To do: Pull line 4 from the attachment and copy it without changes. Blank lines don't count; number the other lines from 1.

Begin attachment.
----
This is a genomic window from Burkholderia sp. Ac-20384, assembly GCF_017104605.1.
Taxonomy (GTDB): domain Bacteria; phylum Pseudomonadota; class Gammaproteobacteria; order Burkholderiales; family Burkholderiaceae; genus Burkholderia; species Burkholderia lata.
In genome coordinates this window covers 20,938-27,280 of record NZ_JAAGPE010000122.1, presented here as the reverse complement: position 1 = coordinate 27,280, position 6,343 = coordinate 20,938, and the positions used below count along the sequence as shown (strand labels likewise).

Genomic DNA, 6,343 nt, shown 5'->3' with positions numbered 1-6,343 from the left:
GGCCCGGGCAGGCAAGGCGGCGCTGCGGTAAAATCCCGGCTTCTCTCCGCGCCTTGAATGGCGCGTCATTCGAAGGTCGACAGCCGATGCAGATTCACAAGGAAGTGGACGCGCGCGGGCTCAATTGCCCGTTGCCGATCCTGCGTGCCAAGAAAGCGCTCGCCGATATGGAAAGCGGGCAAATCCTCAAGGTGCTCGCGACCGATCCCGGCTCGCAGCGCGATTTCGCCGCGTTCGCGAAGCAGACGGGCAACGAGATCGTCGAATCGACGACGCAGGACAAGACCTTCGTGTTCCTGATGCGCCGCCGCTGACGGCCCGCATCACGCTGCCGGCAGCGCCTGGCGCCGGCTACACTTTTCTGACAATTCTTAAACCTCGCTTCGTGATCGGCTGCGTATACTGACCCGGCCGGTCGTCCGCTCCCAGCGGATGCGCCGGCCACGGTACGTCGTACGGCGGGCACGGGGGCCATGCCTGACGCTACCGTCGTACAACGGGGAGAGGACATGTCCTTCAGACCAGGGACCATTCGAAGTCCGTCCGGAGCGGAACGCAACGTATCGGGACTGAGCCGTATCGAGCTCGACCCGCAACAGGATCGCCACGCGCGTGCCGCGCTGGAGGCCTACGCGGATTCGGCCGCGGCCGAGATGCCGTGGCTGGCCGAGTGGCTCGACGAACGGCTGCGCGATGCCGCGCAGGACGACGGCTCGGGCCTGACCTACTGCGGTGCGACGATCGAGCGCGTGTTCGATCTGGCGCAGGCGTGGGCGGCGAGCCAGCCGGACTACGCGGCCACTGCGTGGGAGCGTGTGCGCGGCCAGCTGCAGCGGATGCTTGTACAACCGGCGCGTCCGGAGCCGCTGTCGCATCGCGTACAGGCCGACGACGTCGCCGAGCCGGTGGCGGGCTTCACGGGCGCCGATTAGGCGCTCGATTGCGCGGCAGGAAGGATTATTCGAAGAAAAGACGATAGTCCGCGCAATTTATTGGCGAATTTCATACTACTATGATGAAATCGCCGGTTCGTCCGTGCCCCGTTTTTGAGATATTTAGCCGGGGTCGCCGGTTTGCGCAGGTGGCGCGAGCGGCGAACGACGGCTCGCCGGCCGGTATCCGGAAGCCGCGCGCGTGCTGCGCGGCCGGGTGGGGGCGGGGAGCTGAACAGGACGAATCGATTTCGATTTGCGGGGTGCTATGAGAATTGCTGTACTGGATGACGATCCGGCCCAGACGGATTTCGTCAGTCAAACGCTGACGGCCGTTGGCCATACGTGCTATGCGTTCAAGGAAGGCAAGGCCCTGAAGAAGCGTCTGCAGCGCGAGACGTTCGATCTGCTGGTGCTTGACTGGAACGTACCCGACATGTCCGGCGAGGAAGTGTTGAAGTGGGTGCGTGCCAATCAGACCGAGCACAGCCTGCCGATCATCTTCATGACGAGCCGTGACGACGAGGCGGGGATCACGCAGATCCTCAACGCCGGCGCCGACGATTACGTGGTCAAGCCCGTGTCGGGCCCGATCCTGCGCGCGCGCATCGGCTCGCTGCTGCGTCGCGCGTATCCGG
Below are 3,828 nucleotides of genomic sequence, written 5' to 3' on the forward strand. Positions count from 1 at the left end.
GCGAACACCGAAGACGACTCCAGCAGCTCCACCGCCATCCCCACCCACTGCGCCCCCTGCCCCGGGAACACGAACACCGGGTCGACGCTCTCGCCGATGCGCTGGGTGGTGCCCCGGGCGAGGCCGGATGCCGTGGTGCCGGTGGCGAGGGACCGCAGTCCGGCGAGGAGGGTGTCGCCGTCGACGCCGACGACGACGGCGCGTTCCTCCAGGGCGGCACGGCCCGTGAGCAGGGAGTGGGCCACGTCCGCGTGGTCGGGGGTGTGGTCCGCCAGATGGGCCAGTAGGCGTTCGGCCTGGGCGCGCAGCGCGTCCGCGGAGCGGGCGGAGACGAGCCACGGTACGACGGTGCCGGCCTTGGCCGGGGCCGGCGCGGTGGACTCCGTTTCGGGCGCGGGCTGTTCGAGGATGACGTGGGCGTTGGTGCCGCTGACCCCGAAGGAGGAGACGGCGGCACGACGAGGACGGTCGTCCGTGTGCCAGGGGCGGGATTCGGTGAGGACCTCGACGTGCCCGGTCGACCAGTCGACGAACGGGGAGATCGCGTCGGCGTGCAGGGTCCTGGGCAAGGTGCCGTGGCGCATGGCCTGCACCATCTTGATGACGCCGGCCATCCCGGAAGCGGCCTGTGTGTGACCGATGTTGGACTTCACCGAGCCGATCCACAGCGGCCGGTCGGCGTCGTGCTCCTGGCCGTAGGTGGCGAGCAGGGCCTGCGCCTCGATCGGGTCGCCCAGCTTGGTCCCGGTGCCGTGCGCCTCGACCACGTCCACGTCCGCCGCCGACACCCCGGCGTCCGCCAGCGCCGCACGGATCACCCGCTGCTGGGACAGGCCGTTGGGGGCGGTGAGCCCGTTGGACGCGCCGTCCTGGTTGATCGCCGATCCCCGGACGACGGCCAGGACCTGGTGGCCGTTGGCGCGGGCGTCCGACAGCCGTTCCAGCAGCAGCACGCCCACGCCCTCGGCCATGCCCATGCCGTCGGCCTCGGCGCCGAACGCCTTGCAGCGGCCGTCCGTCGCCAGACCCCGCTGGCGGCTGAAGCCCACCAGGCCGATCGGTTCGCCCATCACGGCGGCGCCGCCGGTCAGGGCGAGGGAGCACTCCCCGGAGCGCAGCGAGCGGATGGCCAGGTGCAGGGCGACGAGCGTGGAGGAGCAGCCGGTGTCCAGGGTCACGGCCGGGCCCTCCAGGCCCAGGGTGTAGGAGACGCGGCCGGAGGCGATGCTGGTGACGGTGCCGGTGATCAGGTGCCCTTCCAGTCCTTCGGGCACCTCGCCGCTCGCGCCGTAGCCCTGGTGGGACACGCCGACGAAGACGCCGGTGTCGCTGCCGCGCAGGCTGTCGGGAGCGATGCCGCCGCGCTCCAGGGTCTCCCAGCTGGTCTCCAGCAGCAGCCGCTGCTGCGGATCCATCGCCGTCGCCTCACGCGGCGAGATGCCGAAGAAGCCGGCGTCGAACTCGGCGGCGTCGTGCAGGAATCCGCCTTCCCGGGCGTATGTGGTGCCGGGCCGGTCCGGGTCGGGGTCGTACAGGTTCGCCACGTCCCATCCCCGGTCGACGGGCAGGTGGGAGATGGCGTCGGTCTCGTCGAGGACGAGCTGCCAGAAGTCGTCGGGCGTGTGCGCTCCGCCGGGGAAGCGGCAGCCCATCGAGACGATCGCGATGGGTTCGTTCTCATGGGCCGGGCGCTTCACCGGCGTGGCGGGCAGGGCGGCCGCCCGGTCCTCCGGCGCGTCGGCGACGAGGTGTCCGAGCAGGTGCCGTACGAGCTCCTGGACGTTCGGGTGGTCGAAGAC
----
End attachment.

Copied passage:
Genomic DNA, 6,343 nt, shown 5'->3' with positions numbered 1-6,343 from the left: